on TV to someone else?
Just plan a wedding.
I stumbled upon The Sleeping Beauty Proposal by Sarah Strohmeyer accidentally. I blog-linked over to this entry from romance author Helen Kay Dimon's blog. She'd included brief descriptions of the plots of a number of books she thought might be good summer reading.
I found Strohmeyer's plot intriguing: it's about a 30-something, single woman whose long-term, live-in boyfriend proposes on national television -- but not to her. Strohmeyer offered to send a copy at random to someone who commented on the entry, and (lucky me!) I was chosen.
I don't read much chicklit (though I adore Wendy Holden: her Farm Fatale was my initiation into the genre), and I rarely read romance.
But I have to say: for summer reading, this is as fun as it gets. I gobbled up Sleeping Beauty Proposal in 36 hours and even stayed up late because I wanted to know how it ended. It's wildly funny and entertaining and absolutely charming (sorry, couldn't resist the pun). I just love how the main character takes charge of an awful situation.
Even my husband liked it, and he's a major literary snob. He only reads serious, post-modern fiction. He thinks Kurt Vonnegut and Thomas Pynchon are the greatest American authors ever, and all the rest of us who aspire to write (even me) are just Vonnegut-wannabes.
I left Sleeping Beauty Proposal in the bathroom (hey -- I'm a Mom; it's the only place I can be alone during the day in summer). My husband came out one day and said, "You know that book you got? It's really good. I just picked it up, and next thing I knew, I was 20 pages in." Then he added, "It's really great writing. I might even call it literature." This may sound like a backhanded compliment with "might" and "even" stuck in there, but trust me -- it's high praise! I did mention the man's an uber-snob about literature, right?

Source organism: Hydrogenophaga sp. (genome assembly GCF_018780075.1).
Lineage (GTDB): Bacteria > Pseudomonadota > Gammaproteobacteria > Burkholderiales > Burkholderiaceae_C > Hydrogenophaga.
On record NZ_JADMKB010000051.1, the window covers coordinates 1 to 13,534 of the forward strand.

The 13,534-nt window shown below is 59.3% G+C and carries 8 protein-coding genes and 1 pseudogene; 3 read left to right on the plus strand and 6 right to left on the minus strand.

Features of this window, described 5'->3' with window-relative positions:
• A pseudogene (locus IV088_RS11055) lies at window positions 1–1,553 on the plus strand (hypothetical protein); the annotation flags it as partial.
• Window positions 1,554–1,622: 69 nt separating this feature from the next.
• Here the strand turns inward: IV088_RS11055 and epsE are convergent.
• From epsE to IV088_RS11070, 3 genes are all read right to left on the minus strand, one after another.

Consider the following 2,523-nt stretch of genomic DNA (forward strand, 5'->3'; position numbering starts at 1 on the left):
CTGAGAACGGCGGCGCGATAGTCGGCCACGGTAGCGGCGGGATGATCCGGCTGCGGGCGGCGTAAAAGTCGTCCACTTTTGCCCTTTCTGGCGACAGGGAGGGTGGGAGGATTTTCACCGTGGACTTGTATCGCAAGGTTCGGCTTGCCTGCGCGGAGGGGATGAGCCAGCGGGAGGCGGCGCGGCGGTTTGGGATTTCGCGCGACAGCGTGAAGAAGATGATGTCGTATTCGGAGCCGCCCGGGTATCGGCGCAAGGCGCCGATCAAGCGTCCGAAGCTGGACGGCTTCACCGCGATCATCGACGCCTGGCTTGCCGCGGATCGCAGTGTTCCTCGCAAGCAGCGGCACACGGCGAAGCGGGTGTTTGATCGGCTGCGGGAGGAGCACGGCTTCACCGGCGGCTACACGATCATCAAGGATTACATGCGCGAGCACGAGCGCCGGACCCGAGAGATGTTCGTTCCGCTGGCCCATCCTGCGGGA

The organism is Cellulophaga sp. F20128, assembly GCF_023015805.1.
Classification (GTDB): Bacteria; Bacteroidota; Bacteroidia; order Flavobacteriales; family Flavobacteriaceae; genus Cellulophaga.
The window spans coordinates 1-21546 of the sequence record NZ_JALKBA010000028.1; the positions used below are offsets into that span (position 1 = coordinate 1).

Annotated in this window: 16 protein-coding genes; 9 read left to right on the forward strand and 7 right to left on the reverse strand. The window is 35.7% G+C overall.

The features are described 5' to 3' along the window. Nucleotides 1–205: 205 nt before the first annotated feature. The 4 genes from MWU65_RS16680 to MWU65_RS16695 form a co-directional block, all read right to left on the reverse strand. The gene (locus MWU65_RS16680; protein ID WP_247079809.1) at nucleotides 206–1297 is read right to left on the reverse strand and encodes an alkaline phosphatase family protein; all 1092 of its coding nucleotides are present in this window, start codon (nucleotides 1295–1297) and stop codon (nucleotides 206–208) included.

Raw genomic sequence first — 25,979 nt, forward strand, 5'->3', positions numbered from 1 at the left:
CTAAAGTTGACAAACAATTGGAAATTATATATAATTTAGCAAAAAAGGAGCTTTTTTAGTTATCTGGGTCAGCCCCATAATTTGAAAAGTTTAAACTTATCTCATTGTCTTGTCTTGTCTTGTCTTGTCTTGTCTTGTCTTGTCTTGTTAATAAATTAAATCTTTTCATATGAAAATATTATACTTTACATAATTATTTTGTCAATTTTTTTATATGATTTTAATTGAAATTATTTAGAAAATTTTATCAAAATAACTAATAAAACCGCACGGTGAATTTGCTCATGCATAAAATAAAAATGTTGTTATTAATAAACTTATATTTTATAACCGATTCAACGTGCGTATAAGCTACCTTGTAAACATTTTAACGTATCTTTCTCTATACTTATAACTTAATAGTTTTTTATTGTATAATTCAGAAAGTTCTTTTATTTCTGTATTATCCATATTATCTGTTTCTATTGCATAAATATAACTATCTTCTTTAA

"It's a great read," I said. "But I don't think you can call it literature. It's unabashed chick lit. It's called The Sleeping Beauty Proposal, for heaven's sake!"
"Yes, but I think she's writing about serious issues," he said. "I think it's much deeper than chicklit."
"I agree she's making a serious statement, in a very funny way. But Honey, it has a purple cover. With a tiara. And glitter! It's definitely chick lit."
"Well, maybe," he finally admitted. "But it's really great chick lit then."
And indeed, it is. I did have some minor issues with some of Genie's choices (What?! Is she nuts?! She cannot get away with that, and besides, it's totally immoral!), but those are issues with the character's honor, not the writing. And in fact, if I'm making moral judgments about a character, I clearly think of her as a real person.
So ... kudos to Ms. Strohmeyer! I'm off to buy her previous book: The Cinderella Pact.
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